31.3.2. Reference Frames

Given that neurons in MSTd show spatial tuning for both visual and vestibular inputs, a natural question arises regarding the spatial reference frames of these signals. Vestibular signals regarding translation must initially be coded by the otolith afferents in head-centered coordinates, because the vestibular organs are fixed in the head. In contrast, visual motion signals must initially be coded in retinal (eye-centered) coordinates. Since these two signals arise in different spatial frames of reference, how are they coded when they are integrated by MSTd neurons? Some researchers have suggested that signals from different sensory systems should be expressed in a common reference frame when they are integrated (Groh 2001). On the other hand, computational models show that neurons can have mixed and intermediate reference frames while still allowing signals to be decoded accurately (Deneve et al. 2001; Avillac et al. 2005).

To investigate this issue, we tested whether visual and vestibular heading signals in MSTd share a common reference frame (Fetsch et al. 2007). To decouple head-centered and eye-centered coordinates, we measured visual and vestibular heading tuning while monkeys fixated on one of three target locations: straight ahead, 20–25° to the right, and 20–25° to the left. If heading is coded in eye-centered coordinates, the heading preference of the neuron should shift horizontally (in azimuth) by the same amount as the gaze is deviated from straight ahead. If heading is coded in head-centered coordinates, then the heading preference should remain constant as a function of eye position.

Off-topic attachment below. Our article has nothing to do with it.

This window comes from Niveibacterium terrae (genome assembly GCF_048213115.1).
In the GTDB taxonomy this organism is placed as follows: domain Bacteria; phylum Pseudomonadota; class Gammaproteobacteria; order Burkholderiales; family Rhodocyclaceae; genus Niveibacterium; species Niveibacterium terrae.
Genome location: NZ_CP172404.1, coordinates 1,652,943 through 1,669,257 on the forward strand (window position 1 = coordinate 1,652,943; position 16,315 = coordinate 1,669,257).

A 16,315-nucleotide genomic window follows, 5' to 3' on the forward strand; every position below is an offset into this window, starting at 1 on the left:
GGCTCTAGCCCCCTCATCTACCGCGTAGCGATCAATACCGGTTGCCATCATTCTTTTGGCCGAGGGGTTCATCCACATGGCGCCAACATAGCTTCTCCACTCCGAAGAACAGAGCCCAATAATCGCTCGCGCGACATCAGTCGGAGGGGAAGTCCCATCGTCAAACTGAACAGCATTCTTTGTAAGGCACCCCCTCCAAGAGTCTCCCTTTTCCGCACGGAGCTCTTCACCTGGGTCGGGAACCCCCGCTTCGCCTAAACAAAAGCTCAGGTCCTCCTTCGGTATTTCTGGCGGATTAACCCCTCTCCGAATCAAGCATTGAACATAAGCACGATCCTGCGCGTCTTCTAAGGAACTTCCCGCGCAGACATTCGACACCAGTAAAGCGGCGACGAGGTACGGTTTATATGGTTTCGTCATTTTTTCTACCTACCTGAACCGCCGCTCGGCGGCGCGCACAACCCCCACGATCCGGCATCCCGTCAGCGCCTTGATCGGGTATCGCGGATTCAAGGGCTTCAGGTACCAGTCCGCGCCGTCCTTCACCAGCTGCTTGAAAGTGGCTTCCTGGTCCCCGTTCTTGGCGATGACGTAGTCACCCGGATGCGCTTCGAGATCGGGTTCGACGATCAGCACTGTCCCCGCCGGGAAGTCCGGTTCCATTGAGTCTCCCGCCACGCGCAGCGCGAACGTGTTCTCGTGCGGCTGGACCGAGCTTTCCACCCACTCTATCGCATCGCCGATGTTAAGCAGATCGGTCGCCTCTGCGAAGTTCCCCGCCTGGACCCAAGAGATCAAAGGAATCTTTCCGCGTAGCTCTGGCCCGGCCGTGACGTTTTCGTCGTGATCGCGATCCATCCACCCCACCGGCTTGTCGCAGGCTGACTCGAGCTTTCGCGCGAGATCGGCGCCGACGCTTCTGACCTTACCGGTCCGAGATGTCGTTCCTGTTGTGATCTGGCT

Figure 31.3a shows the effect of eye position on the vestibular heading preference of an MSTd neuron. In this case, heading preference (small white circles connected by dashed line) remains quite constant as eye position varies, indicating head-centered tuning. Figure 31.3b shows the effect of eye position on the visual heading tuning of another MSTd neuron. Here, the heading preference clearly shifts with eye position, such that the cell signals heading in an eye-centered frame of reference. A cross-correlation technique was used to measure the amount of shift of the heading preference relative to the change in eye position. This yields a metric, the displacement index, which will be 0.0 for head-centered tuning and 1.0 for eye-centered tuning. As shown in Figure 31.3c, we found that visual heading tuning was close to eye-centered, with a median displacement index of 0.89. In contrast, vestibular heading tuning was found to be close to head-centered, with a median displacement index of 0.24. This value for the vestibular condition was significantly larger than 0.0, indicating that vestibular heading tuning was slightly shifted toward eye-centered coordinates.

FIGURE 31.3. Reference frames of visual and vestibular heading signals in MSTd.

FIGURE 31.3

Reference frames of visual and vestibular heading signals in MSTd. Tuning functions are plotted for two example cells in (a) vestibular and (b) visual conditions, measured separately at three static eye positions along horizontal meridian: –20° (more...)